Some varieties consist of the unfermented grape juice fortified with brandy or clear spirit immediately after pressing. Others are made like port, where the only partially fermented wine, still retaining a large amount of sugar, is infused with brandy. The relatively high alcohol of the brandy arrests the fermentation, leaving a fortified wine high in alcohol and high in residual sugar (usually about 10 to 15%). It is typically made from 50% Mission wine and 50% Mission brandy.
Angelica dates to the Mission period in California and its name is thought to be taken from the city of Los Angeles. It was produced by the Franciscan missionaries and is one of the first wines made in the state. Several California producers continue to produce Mission-based Angelica.
The wine is sometimes made in a simple style and is inexpensive. Some is made with great care from ancient vines and can be quite expensive. Gypsy Canyon Vineyards uses century old vines and winemaker notes from the 18th and 19th centuries to produce an Angelica which spends two years on oak and sells for $120 for a half bottle (375 ml). Occasio Winery, using traditional methods of the Franciscan Missionaries, also offers one of the most highly rated Angelica Wines for $34 (375 ml) for a half bottle. Bottles of Angelica as old as 1870 can still be found and show great distinction.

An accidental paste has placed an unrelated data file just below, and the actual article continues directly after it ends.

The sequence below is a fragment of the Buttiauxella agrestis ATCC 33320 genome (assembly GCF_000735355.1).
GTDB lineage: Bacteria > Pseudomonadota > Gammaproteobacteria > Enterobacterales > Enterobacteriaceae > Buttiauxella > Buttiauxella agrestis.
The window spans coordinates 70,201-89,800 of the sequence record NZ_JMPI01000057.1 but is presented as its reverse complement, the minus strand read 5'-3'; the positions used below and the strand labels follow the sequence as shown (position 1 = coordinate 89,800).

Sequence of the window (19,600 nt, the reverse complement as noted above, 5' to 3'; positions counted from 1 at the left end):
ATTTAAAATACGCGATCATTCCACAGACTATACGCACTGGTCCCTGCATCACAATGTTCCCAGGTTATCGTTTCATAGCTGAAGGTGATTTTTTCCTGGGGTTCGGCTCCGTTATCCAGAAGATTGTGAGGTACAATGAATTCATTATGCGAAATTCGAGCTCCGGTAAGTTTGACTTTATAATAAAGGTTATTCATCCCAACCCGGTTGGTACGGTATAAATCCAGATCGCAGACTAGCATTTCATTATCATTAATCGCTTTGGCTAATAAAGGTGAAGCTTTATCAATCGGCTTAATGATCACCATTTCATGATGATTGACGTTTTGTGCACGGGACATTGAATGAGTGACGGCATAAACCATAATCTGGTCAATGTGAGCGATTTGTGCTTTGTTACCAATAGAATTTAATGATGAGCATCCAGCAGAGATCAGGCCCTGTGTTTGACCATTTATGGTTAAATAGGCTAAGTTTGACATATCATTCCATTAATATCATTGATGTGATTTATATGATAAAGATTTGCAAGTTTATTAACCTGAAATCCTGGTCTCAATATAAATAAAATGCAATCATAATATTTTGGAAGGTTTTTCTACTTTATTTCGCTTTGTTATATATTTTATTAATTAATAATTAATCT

- The Grocer's Encyclopedia, by Artemas Ward 
- Eve Iverson (1998). "Wine at the California Missions". California Mission Studies Assn. Archived from the original on 2007-02-11. Retrieved 2007-03-30.
- James Laube (2006-01-13). "Lost Treasure Found in Santa Barbara". Wine Spectator Online. Retrieved 2007-03-30.
- The Grocer's Encyclopedia, by Artemas Ward